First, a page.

I love Sarah Vowell's Assassination Vacation, her travelogue about the history, places, and people surrounding presidential assassinations. I don't really know why. Maybe I'm fonder of violence and bloodshed than I admit, or maybe I just really like how Sarah Vowell can turn just about anything into an exciting history fact. It could also be my strange obsession with President McKinley's sad-sack assassin, Leon Czolgosz. Whatever the reason, it's one of my favorite books to go back to every year or two because it's so full of humor and adventure and weird American history. I even love the book so much that I own both the hardcover copy AND the audio version, which is full of guest stars reading the actual words of famous figures, like Stephen King as Abraham Lincoln and Conan O'Brien as his son, Robert Todd.
For the last couple weeks, I've been listening to said audiobook while I get ready in the morning. I can hear all about he assassinations of Lincoln, Garfield, and McKinley while I put on my make-up and straighten my hair. It will probably take me another few weeks to finish the CDs (there are 6 of them, all about 72 minutes apiece). It's a lovely way to wake myself up and learn something in the morning. Yesterday, as I prepared for an interview, I listened to Vowell talk about President Garfield's love of reading and his desire for extra leisure time. Today, when I started my first day of my new (and hopefully brief) job, I was reminded of Garfield. I like having a job. It gets me out of the house, and I like being able to pay off bills and save some money as much as the next person. But no matter what job I do, I never value it as much as I value my reading time. Maybe that's a backwards way to look at life, but that's just how it is for a hard-core reader such as myself. Jobs are a necessary evil (at least, until I get my MFA and become a professor, which is what I actually want to do). But reading is the stuff of my life; it's why I get up in the morning and look forward to going home at night. And no one agreed with this more than Garfield. So in the spirit of book geeks everywhere, here's some talk about Garfield and his book-mania. By the way, in the audio book, President Garfield is played by Jon Stewart.
From Assassination Vacation, by Sarah Vowell:
Garfield's diaries are low-key; I doubt even he would have read them, and he read everything. What passes for dramatic conflict is witnessing him, during his tenure in the House, fidget through congressional committee meetings when the only place he wants to be is holed up with his new twenty-six volume shipment of the complete works of Goethe. He tries to cheer himself up about the political and personal hassles keeping him from German poetry, writing, "Perhaps that study of literature is fullest which we steal from daily duties."
If there is a recurring theme in Garfield's diaries it's this: I'd rather be reading. That might sound dull and perfunctory, but Garfield's book fever was a sickness. Take, for example, the commencement address he delivered at his alma mater Hiram College in the summer of 1880. Traditionally, these pep talks to college graduates are supposed to shove young people into the future with a briefcase bulging with infinitive verbs: to make, to produce, to do. Mr. Loner McBookworm, on the other hand, stands up and breaks it to his audience, the future achievers of America, that the price of the supposedly fulfilling attainment of one's personal and professional dreams is the irritiating way it cuts into one's free time. He tells them,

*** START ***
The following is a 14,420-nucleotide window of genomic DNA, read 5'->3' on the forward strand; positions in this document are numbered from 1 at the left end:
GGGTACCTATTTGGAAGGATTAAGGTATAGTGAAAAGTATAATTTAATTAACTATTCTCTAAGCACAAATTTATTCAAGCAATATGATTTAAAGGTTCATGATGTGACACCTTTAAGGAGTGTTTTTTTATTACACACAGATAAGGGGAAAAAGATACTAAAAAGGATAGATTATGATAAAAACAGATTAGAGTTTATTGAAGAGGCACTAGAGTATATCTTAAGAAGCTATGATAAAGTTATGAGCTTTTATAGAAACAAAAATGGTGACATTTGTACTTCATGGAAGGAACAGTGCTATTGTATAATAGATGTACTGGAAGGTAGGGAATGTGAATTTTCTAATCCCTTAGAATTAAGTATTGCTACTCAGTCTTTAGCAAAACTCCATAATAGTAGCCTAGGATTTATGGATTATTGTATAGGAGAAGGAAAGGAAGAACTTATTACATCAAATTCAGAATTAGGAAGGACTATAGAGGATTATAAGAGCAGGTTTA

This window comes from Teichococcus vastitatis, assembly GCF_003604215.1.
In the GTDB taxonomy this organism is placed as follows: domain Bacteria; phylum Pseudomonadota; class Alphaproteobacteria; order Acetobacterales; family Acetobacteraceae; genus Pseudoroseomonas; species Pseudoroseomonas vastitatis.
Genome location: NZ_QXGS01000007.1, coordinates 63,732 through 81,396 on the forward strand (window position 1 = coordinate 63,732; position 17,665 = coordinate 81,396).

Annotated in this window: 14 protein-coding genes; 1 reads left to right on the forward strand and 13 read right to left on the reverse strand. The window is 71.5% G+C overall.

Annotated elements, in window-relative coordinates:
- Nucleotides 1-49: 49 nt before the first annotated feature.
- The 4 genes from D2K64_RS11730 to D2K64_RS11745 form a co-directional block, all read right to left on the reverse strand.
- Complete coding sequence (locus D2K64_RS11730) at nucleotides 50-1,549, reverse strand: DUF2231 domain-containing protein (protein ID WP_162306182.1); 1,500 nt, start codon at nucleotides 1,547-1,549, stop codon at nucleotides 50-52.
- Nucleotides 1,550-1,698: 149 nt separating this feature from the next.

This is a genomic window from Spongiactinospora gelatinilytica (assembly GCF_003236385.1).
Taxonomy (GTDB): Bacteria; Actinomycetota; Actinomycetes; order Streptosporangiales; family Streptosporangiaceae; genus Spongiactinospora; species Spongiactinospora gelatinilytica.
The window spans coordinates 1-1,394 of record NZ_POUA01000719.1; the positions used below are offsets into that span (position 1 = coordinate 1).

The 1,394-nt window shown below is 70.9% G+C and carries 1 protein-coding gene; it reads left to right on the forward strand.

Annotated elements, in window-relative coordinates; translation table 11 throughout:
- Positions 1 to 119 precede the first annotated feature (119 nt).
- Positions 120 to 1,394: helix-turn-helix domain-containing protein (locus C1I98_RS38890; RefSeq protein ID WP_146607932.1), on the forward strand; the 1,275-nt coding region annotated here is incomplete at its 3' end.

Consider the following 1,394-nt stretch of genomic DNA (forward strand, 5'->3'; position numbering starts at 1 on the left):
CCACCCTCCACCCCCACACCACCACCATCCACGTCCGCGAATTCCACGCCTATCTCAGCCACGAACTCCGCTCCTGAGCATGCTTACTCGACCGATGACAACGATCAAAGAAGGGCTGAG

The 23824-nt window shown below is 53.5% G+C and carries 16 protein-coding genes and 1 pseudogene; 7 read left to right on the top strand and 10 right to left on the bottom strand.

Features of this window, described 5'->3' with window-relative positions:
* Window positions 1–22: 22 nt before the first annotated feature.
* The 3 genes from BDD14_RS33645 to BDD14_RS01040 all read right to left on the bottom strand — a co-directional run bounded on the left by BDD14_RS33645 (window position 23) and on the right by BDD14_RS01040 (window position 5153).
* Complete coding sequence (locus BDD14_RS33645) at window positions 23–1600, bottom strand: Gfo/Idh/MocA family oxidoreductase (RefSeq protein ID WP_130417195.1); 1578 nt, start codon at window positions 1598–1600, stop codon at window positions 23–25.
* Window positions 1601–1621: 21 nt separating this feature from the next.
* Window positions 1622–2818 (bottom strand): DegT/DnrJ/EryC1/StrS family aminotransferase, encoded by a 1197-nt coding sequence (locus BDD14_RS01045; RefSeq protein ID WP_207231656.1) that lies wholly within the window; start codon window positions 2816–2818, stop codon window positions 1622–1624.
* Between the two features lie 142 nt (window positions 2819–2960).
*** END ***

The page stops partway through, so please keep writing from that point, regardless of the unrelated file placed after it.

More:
It has occured to me that the thing you have, that all men have enough of, is perhaps the thing you care for the least, and that is your leisure - the leisure you have to think; the leisure you have to be let alone; the leisure you have to throw the plummet into your mind, and sound the depth and dive for things below.
The only thing stopping this address from turning into a slacker parable is the absence of the word "dude." Keep in mind that at that moment Garfield was a presidential candidate. The guy who theoretically wants the country's most demanding, hectic, brain-dive-denying job stands before these potential gross national product producers, advising them to treat leisure "as your gold, as your wealth, as your treasure." As Garfield left the podium, every scared kid in the room could probably hear the sound of the stock market crashing him back to his old room at his parents' house where he'd have plenty of free time to contemplate hanging himself with his boyhood bedsheets.
As for me, coming across that downbeat commencement speech was the first time I really liked Garfield. It's hard to have strong feelings about him. Before, I didn't mind him, and of course I sympathized with his bum luck of a death. But I find his book addiction endearing, even a little titillating considering that he would sneak away from the house and the House to carry on a love affair with Jane Austen. In his diary he raves about an afternoon spent rearranging his library in a way that reminds me of the druggy glow you can hear in Lou Reed's voice on "Heroin."
Upstairs at the house in Mentor [Garfield's Ohio home], Allison [the tour guide] shows me Garfield's private office. She says, "This is where he liked to retreat, maybe at the end of the day, when he needed to get away from campaign life and children and everything. He would come in here and read."
She points at a lopsided armchair, says Garfield had it "specially made for him. He would lean his back up against the high side of the chair and flip his legs over the low side." It's an appealing image, our respectable presidential paragon slouched in a posture with all the decorum of a teenager plopped on top of a beanbag.
Happy Reading, all my Loner McBookworms!